Scoop is a bi-monthly printed magazine for children age 7-12.
Scoop is a magazine aimed at 7 to 12 year olds that publishes all forms of story, told by the most fantastic authors and illustrators including Raymond Briggs, Catherine Johnson, Tom Whipple, Jacqueline Wilson, Chris Priestley, Nicholas Bowling, Laura Dockrill, Emerald Fennell, Celia Rees, Joan Aiken, Tom Stoppard, MG Leonard, Michael Foreman, Piers Torday, Cathy Brett, Neil Gaiman, AF Harrold and John Agard.
Each issue includes short stories, non-fiction, poetry, comics, interviews, reviews, activities and quizzes. We explore everything from punk to painting, from science to poetry, from super-natural phenomena to playwriting!
Scoop is the best present for any child who deserves a treat. It’s for children who are passionate (or about to be passionate!) about reading, who want to know what’s going on in the world, who have a terrific sense of humour, and who love the idea of writing for a magazine and entering creative competitions.
Not least, Scoop is for children who will be thrilled to receive their very own magazine in the post, addressed only to them.
Some of Scoop’s contributors
Jacqueline Wilson always wanted to be an author and wrote her first ‘novel’ when she was nine. One of Jacqueline’s most successful creations has been Tracy Beaker. In 2002 Jacqueline was awarded the OBE for services to literacy in schools, and in 2008 she became Dame Jacqueline Wilson.
Laura Dockrill is a poet, author and illustrator. She has written and illustrated her own books of poems and the Darcy Burdock series for children, and Lorali for young adults. She grew up in South London, writing from an early age, and attended The BRIT School of Performing Arts. Her first job was at the make-up counter in Topshop. When she’s not writing, Laura will be walking her pet pug dog, Pig.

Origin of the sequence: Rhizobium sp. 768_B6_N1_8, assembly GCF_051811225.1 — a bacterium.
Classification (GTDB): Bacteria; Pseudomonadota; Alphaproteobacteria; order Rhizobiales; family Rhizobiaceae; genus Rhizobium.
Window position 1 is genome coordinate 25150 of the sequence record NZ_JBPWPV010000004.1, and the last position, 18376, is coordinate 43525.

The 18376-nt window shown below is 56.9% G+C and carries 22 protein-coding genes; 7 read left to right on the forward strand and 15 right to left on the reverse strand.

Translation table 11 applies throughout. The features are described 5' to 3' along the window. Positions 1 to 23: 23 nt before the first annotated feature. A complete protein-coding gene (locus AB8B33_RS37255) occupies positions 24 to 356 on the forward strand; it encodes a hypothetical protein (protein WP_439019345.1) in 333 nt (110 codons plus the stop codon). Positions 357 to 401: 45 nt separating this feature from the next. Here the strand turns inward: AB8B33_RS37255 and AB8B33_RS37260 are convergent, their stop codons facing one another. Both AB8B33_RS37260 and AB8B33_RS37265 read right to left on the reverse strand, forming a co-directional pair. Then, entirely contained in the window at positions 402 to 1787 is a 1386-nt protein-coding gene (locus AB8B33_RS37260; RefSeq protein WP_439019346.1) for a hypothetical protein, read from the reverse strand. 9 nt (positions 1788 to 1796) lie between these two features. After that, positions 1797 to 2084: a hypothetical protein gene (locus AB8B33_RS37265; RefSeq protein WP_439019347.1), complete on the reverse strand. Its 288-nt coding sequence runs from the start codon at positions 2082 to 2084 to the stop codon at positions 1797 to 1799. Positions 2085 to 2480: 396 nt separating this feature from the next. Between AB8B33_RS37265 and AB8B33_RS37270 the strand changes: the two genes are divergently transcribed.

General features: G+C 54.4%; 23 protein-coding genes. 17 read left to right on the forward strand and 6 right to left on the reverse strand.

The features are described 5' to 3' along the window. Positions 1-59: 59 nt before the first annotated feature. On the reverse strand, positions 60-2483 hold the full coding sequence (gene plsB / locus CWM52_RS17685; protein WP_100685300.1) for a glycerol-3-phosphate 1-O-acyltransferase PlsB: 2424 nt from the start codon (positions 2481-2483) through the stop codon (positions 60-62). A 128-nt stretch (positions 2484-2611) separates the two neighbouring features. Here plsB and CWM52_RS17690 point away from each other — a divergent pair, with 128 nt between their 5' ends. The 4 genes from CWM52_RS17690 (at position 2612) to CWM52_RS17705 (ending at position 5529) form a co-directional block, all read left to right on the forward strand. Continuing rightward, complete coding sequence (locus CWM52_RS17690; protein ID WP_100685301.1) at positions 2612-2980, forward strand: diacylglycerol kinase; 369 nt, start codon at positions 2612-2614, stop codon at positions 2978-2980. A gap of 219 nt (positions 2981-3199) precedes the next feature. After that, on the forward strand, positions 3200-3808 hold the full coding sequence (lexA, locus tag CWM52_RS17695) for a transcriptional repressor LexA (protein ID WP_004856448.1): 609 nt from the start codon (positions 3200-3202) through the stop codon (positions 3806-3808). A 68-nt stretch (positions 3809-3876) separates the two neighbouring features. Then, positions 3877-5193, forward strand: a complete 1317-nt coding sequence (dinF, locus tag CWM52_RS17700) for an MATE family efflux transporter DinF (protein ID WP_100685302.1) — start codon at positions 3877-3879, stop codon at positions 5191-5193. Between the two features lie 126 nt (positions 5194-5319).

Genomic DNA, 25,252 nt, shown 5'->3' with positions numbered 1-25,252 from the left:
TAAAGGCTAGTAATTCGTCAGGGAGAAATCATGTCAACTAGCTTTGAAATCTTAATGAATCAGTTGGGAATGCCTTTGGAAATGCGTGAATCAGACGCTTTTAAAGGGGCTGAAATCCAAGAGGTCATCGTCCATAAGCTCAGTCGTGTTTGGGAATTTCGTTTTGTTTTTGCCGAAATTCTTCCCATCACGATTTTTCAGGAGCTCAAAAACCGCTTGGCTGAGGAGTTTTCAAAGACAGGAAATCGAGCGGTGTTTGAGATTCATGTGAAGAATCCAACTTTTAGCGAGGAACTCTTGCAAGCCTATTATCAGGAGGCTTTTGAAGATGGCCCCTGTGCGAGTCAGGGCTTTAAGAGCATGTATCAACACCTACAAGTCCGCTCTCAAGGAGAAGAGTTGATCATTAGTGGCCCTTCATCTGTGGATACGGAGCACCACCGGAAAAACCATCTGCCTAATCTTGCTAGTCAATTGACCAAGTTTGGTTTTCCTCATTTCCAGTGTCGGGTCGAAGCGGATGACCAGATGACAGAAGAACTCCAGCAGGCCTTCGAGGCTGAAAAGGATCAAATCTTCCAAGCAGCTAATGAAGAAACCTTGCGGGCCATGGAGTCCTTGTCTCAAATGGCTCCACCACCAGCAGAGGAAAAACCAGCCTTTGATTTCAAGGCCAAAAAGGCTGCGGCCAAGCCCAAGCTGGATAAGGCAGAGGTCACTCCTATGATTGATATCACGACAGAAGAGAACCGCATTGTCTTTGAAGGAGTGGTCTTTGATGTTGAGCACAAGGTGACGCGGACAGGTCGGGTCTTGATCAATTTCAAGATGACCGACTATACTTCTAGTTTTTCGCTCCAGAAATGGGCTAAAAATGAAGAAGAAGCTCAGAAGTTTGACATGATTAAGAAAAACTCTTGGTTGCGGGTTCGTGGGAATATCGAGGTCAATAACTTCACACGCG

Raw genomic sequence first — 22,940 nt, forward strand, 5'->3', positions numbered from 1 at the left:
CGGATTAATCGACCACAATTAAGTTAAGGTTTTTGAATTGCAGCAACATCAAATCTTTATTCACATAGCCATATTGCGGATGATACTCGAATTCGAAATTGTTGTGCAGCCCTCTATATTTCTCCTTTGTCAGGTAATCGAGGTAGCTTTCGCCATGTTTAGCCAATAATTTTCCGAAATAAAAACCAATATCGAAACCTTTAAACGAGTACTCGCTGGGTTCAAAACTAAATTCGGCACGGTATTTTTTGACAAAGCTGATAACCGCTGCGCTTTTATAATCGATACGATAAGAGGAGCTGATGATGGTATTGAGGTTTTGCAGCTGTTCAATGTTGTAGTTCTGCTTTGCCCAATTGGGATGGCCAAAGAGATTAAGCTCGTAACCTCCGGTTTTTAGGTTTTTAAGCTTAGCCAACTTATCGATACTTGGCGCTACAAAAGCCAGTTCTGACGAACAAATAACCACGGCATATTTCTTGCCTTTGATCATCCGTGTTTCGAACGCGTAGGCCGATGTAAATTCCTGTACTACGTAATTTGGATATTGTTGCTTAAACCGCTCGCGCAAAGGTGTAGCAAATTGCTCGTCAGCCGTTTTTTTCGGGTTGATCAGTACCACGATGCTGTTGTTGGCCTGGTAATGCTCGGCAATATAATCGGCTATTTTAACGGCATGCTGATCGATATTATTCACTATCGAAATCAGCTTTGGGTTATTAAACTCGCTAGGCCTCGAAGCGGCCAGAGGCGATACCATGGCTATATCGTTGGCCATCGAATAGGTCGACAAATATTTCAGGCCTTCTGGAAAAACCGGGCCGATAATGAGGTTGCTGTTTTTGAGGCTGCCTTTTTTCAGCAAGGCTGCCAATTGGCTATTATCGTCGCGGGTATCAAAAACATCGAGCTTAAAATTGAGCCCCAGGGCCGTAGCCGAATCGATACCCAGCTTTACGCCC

Abi Elphinstone grew up in Scotland, where she spent her weekends hiding in tree houses and running wild across highland glens. Abi is the author of The Dreamsnatcher and The Shadow Keeper and a third book, The Night Spinner, will complete the Tribe’s adventures in 2017. Abi also volunteers as a reading helper for a charity called Beanstalk and travels the world hunting for her next stories.
Neil Gaiman writes books. Some of them are for adults, like American Gods, and some of them are comics, like the Sandman series, and some of them have pictures, like Crazy Hair and Blueberry Girl. He was awarded the Newbery Medal and the Carnegie Medal for The Graveyard Book. He lives in the United States.
Catherine Johnson is a Londoner who lives by the sea in East Sussex. She loves writing about the people you don’t often see in regular history. Although the characters in her historical novels are made up, they’re always based on truths. She’s the author of Sawbones and Blade and Bone, about the apprentice surgeon Ezra McAdam, who realises that the dead won’t stay buried. Catherine has also written The Curious Tale of the Lady Caraboo and Arctic Hero, as well as for TV, radio and film.
Gareth P. Jones lives in London with his wife, Lisa, and their two children, Herbie and Autumn. The Thornthwaite Inheritance won numerous local book awards while The Considine Curse was voted Blue Peter Book of the Year. This October sees the publication of his twenty-ninth book, The Thornthwaite Betrayal (Piccadilly Press), in which he returns to Thornthwaite Manor and the pair of twins who have spent their lives trying to kill each other.
Sir Tom Stoppard has written for the stage, film, TV and radio. His plays include Arcadia, The Real Thing and Rosencrantz and Guildenstern Are Dead. He co-wrote the Oscar-winning screenplay for Shakespeare in Love. Sir Tom is widely regarded as Britain’s greatest living playwright and he was knighted for his services to drama in 1997.
Yann Le Bec grew up in Brittany and moved to London to study illustration at the Royal College of Art. He published Danny, his first children book, in collaboration with his brother Gwendal, and they're about to publish a new book Raymond with Walker Books. He now lives in Paris.
Tom Whipple is Science Editor at The Times. He studied maths at Cambridge, but soon realised he preferred journalism to calculus. Tom has reported from the world’s hottest sauna and from Europe’s highest mountain. He is so competitive that his wife refuses to play Scrabble with him.
Andrew Donkin lives and works in London which he likes but cannot really afford. He has written over sixty books and graphic novels divided equally between fiction and non-fiction. He loves rockets, dinosaurs, polar exploration, and the Loch Ness Monster. He especially loves making comics with artist, Giovanni Rigano.
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